I won't give away the ending of the movie, though I'm sure you can figure it out as it follows the same story line as those old Godzilla movies. I did find some things quite humorous as I watched this newest version (besides the kissing MUTOs). The military thought they could inflict their own damage on Godzilla with their puny military-grade weapons. Really? Godzilla is a gigantic creature covered in hard skin and scales who is known to eat his own fair share of radiation, which came in quite handy in his fight against MUTO. Out of nowhere, Godzilla breathes blue fire filled with radiation. He only does it twice, so he is not a show-off, but it seems strange that he is able to summon his radiation breath right when he needs it. If he didn't have this, would he have been able to win the battle?

There were points when I thought the movie might be truly frightening … if I could actually see it. We had to turn the lights out so we could see what was happening on the screen. Most of the action took place at night or in a city so dark from dust you couldn't see what was going on.

I feel like the writers worked hard during the first half of the screenplay but then chose to rely on the past for the second half. It was predictable, and it was hard to watch. I've recently seen a two-and-a-half-hour movie that felt like it lasted 30 minutes. I remember thinking at one point during Godzilla, "Wow, this is a long movie." It is 123 minutes long, and we were just over an hour into it. I suppose when a movie is predictable and replete with repetition (fighting monsters knocking over buildings) then it will seem long.

I can recommend the first half of Godzilla but not the second. It's just not worth it. I feel bad. My son loves the movie. I enjoyed watching it with him, but unless you're a die-hard Godzilla fan, it will seem to be lacking some … things. If you're in it for a chance to just kick back and forget about reality, then go for it. If you're looking for a plot, you might want to look elsewhere.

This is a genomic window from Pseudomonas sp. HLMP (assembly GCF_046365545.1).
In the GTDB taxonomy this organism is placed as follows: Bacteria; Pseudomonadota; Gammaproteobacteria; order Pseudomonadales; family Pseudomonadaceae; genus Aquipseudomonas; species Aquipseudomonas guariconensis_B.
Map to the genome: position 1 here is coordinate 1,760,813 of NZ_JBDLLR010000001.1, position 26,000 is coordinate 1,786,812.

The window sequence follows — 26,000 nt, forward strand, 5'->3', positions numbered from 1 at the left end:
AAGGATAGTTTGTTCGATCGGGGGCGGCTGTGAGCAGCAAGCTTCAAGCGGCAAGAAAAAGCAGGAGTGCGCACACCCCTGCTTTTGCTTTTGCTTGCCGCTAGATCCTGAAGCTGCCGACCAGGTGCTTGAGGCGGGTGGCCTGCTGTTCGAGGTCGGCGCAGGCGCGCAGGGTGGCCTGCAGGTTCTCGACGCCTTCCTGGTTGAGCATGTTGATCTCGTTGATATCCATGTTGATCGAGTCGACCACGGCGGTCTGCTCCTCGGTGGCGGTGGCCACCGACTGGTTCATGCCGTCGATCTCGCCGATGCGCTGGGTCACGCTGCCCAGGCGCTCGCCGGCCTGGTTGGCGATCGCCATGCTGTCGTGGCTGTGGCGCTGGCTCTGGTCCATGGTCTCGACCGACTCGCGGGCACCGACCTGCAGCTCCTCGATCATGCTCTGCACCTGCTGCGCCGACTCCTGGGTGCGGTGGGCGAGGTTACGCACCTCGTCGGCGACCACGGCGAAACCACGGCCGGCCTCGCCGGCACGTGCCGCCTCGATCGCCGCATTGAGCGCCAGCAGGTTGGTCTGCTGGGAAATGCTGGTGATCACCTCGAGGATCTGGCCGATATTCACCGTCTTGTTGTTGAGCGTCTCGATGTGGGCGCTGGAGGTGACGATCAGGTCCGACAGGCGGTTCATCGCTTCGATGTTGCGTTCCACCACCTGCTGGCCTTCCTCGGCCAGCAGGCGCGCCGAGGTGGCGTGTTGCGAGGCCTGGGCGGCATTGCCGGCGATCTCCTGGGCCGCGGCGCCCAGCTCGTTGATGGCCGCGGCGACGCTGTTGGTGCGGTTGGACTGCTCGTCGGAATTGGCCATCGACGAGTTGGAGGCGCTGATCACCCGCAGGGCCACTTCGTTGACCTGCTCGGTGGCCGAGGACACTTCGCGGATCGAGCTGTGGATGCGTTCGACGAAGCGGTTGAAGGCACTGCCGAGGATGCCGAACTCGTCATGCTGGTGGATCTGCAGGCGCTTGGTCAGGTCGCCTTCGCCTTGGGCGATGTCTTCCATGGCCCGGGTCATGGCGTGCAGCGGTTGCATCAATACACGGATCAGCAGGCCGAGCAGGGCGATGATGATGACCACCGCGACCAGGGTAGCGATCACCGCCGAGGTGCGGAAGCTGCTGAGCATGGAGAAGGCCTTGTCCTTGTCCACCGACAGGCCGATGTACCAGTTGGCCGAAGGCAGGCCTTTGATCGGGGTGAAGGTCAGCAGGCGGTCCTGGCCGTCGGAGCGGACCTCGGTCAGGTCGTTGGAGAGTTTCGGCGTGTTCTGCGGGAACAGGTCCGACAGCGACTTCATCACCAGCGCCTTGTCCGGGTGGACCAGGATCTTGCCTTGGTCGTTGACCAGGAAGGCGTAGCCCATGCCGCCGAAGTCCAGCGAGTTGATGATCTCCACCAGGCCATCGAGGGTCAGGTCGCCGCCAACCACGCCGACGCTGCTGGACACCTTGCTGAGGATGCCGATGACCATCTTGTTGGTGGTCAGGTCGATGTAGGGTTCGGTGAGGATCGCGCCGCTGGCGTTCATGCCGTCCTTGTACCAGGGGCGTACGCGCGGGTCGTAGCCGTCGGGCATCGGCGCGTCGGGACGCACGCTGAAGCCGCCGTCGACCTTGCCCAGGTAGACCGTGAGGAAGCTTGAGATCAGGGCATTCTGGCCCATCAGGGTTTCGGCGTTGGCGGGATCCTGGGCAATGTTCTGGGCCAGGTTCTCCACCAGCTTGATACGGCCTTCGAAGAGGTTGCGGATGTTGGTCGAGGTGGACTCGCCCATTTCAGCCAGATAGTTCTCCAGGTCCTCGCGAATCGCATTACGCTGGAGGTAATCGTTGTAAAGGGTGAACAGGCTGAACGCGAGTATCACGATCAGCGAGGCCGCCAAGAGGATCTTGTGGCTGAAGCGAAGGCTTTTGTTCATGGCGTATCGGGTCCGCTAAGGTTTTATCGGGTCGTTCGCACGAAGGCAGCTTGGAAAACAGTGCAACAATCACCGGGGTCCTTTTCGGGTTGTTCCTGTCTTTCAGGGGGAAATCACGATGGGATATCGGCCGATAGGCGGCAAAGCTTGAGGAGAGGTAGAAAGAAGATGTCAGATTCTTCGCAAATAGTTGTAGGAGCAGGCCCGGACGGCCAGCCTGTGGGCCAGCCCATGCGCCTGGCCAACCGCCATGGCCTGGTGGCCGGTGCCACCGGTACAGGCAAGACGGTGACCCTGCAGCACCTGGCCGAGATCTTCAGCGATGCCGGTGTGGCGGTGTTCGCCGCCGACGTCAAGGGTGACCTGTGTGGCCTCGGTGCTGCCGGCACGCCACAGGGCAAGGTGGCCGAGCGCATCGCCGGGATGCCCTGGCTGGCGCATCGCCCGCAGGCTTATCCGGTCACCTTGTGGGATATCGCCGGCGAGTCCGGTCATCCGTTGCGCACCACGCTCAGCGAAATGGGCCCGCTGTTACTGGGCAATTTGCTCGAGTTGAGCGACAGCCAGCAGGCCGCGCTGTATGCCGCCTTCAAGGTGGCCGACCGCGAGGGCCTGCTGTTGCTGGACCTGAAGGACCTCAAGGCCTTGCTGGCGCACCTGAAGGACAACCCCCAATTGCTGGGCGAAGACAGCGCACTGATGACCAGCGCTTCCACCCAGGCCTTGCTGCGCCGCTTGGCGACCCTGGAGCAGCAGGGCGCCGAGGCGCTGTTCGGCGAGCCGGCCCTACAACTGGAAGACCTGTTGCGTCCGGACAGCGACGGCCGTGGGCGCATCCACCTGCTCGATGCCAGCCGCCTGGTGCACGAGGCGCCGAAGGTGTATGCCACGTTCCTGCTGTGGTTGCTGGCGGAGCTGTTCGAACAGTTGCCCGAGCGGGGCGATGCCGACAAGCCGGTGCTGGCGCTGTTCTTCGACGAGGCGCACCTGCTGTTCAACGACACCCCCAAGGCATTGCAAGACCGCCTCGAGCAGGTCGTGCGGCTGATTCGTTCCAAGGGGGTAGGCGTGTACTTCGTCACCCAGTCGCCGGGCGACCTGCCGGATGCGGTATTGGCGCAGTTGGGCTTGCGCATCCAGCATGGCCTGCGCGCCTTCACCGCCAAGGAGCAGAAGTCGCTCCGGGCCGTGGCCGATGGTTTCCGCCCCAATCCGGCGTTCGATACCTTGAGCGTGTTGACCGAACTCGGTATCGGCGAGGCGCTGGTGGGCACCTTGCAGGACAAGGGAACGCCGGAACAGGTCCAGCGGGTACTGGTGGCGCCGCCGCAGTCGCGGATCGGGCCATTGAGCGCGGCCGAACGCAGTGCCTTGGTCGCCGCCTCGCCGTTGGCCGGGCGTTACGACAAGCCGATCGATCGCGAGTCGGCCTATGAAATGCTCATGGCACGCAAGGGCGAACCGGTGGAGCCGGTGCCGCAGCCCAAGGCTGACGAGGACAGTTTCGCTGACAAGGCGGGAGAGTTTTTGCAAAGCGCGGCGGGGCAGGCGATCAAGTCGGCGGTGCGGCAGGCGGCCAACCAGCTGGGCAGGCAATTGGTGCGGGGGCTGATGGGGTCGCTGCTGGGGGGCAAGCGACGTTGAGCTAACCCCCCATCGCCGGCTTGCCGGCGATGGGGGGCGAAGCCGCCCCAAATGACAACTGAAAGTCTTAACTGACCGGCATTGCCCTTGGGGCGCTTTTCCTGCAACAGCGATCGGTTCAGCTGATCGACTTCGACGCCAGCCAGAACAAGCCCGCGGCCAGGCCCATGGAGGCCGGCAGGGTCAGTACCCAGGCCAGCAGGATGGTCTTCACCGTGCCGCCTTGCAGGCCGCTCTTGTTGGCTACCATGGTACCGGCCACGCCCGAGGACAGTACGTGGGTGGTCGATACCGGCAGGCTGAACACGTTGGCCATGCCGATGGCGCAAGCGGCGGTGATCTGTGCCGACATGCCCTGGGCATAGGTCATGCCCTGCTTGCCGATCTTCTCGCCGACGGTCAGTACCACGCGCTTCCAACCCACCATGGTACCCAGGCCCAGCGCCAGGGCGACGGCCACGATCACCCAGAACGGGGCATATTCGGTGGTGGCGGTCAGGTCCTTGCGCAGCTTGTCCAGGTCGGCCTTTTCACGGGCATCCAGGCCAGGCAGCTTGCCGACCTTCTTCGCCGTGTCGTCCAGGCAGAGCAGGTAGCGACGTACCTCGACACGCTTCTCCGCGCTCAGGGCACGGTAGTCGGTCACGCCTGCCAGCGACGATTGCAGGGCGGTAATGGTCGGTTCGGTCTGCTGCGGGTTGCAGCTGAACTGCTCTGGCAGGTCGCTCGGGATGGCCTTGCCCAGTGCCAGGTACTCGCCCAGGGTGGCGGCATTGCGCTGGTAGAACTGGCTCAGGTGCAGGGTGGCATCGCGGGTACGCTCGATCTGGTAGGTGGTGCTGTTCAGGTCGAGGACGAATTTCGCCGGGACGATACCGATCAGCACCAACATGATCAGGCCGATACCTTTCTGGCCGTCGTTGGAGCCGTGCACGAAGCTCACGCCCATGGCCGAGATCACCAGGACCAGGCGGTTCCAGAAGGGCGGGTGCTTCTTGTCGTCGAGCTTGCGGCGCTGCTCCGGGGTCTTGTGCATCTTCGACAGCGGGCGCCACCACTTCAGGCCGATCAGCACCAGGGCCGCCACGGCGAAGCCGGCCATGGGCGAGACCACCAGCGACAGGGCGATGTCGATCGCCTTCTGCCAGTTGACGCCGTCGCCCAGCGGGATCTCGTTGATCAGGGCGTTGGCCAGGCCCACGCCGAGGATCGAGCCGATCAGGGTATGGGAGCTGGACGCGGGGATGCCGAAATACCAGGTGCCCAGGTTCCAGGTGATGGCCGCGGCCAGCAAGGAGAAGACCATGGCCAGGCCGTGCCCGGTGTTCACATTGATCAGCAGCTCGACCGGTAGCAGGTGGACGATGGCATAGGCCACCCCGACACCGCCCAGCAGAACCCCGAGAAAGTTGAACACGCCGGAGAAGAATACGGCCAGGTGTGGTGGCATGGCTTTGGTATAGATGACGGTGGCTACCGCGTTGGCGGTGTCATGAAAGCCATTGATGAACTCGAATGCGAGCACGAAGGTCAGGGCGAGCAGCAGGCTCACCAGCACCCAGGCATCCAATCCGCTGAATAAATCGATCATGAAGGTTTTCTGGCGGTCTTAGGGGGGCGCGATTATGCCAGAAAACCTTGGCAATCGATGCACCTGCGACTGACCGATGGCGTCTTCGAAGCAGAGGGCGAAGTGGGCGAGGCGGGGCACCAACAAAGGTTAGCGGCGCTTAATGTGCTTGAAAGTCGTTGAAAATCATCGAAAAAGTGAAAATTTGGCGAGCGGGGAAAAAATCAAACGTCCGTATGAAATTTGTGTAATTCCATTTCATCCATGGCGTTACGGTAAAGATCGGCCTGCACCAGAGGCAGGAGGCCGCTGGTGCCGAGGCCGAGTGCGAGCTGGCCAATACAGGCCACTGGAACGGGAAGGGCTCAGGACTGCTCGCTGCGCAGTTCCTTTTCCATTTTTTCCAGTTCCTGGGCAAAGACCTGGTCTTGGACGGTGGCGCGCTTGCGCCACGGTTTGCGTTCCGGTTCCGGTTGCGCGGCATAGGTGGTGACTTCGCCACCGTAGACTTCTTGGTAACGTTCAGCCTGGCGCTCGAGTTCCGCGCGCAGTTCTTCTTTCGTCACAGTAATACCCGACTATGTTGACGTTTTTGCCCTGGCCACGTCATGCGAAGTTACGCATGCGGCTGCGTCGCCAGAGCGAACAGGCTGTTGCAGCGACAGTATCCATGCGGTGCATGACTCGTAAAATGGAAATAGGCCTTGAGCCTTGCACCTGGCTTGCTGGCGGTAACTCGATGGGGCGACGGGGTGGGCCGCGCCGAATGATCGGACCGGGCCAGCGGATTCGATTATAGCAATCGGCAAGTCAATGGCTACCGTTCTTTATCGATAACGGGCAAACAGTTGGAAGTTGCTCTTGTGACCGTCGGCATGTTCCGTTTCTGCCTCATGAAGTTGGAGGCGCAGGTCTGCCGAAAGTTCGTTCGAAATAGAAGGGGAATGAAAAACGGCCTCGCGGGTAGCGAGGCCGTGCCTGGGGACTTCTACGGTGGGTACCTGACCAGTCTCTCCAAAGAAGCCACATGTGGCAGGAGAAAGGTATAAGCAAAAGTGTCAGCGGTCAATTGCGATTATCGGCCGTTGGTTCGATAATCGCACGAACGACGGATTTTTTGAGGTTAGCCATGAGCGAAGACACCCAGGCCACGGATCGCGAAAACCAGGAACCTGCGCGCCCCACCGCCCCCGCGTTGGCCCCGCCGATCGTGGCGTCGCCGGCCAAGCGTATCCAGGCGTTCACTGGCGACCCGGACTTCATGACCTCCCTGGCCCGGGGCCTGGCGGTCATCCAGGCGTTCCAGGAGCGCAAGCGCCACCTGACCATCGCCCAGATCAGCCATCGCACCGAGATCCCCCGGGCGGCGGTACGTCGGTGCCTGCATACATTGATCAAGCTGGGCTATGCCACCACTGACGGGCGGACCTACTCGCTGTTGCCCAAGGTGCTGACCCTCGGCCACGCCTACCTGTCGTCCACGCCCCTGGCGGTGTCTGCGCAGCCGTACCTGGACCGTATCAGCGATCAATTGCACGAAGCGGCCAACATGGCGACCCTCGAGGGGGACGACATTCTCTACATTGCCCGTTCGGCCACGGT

Wednesday, September 17, 2014

The 7 Minute Life Review

7 Minute Life Daily Planner Review

As a highly disorganized person, I am always looking for something that will help me to become more organized. Since the Schoolhouse Review Crew hasn't asked me to use and review a personal assistant, I decided to try the next best thing: The 7 Minute Life Daily Planner. This spiral-bound, 270-page daily planner sold by The 7 Minute Life is marketed as more than just a daily planner; the website says I can change my life in just seven minutes a day.

7 Minute Life Daily Planner Review

The 7 Minute Life Daily Planner works under the premise that people typically have an attention span of seven minutes and can only remember seven pieces of information at a time. The planner opens with 14 pages of instruction. You can also watch a 12-minute video to learn how to use it. Now, I don't have a lot of free time. I like my instructions to be concise and simple. Fourteen pages was just a bit too much for me.

We are also asked to perform a self-evaluation of priorities and purpose. I've got to tell you, if I'm looking for organizational aids, I'm not usually interested in evaluating my life purpose or my strengths and my weaknesses. I've taken spiritual gifts assessments. I know these things. I want to organize my life. That's it. I've got three jobs. I homeschool. I have a junior who is dual enrolling but doesn't yet have his license. I have a daughter who helps teach dance classes on Tuesday but has her own classes on Thursday. I assist with youth group on Wednesday nights and have my own Bible study on Thursdays. God is my first priority, then my husband, and then my kids. Though most of what I do revolves around my top three priorities, I still have to work. I enjoy my job immensely, and thankfully I am able to do it in and around all of the other things. So, priorities are in order. I need to organize. At this stage of my life, simplifying isn't really an option. All of the things on my list need to be done. I don't think I'm doing anything that is superfluous. Things that aren't important simply don't get done here.